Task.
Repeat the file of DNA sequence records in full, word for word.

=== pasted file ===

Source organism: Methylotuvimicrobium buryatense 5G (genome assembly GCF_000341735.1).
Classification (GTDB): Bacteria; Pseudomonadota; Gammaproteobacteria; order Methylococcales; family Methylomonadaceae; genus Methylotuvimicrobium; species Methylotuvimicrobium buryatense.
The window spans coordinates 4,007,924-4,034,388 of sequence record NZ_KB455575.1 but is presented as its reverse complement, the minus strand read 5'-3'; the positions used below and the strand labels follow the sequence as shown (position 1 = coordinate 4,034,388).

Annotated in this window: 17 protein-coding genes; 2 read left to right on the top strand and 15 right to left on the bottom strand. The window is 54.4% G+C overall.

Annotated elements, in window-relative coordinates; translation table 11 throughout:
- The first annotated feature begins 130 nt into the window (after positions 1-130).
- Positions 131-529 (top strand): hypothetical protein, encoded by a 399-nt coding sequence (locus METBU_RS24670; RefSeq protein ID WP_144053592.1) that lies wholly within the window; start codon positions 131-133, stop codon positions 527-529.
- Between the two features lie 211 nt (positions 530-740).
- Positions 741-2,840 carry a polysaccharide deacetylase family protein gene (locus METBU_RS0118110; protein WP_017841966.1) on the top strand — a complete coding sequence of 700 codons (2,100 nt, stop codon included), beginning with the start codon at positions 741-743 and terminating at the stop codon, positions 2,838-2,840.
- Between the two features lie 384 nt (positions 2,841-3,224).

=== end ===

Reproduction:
Source organism: Methylotuvimicrobium buryatense 5G (genome assembly GCF_000341735.1).
Classification (GTDB): Bacteria; Pseudomonadota; Gammaproteobacteria; order Methylococcales; family Methylomonadaceae; genus Methylotuvimicrobium; species Methylotuvimicrobium buryatense.
The window spans coordinates 4,007,924-4,034,388 of sequence record NZ_KB455575.1 but is presented as its reverse complement, the minus strand read 5'-3'; the positions used below and the strand labels follow the sequence as shown (position 1 = coordinate 4,034,388).

Annotated in this window: 17 protein-coding genes; 2 read left to right on the top strand and 15 right to left on the bottom strand. The window is 54.4% G+C overall.

Annotated elements, in window-relative coordinates; translation table 11 throughout:
- The first annotated feature begins 130 nt into the window (after positions 1-130).
- Positions 131-529 (top strand): hypothetical protein, encoded by a 399-nt coding sequence (locus METBU_RS24670; RefSeq protein ID WP_144053592.1) that lies wholly within the window; start codon positions 131-133, stop codon positions 527-529.
- Between the two features lie 211 nt (positions 530-740).
- Positions 741-2,840 carry a polysaccharide deacetylase family protein gene (locus METBU_RS0118110; protein WP_017841966.1) on the top strand — a complete coding sequence of 700 codons (2,100 nt, stop codon included), beginning with the start codon at positions 741-743 and terminating at the stop codon, positions 2,838-2,840.
- Between the two features lie 384 nt (positions 2,841-3,224).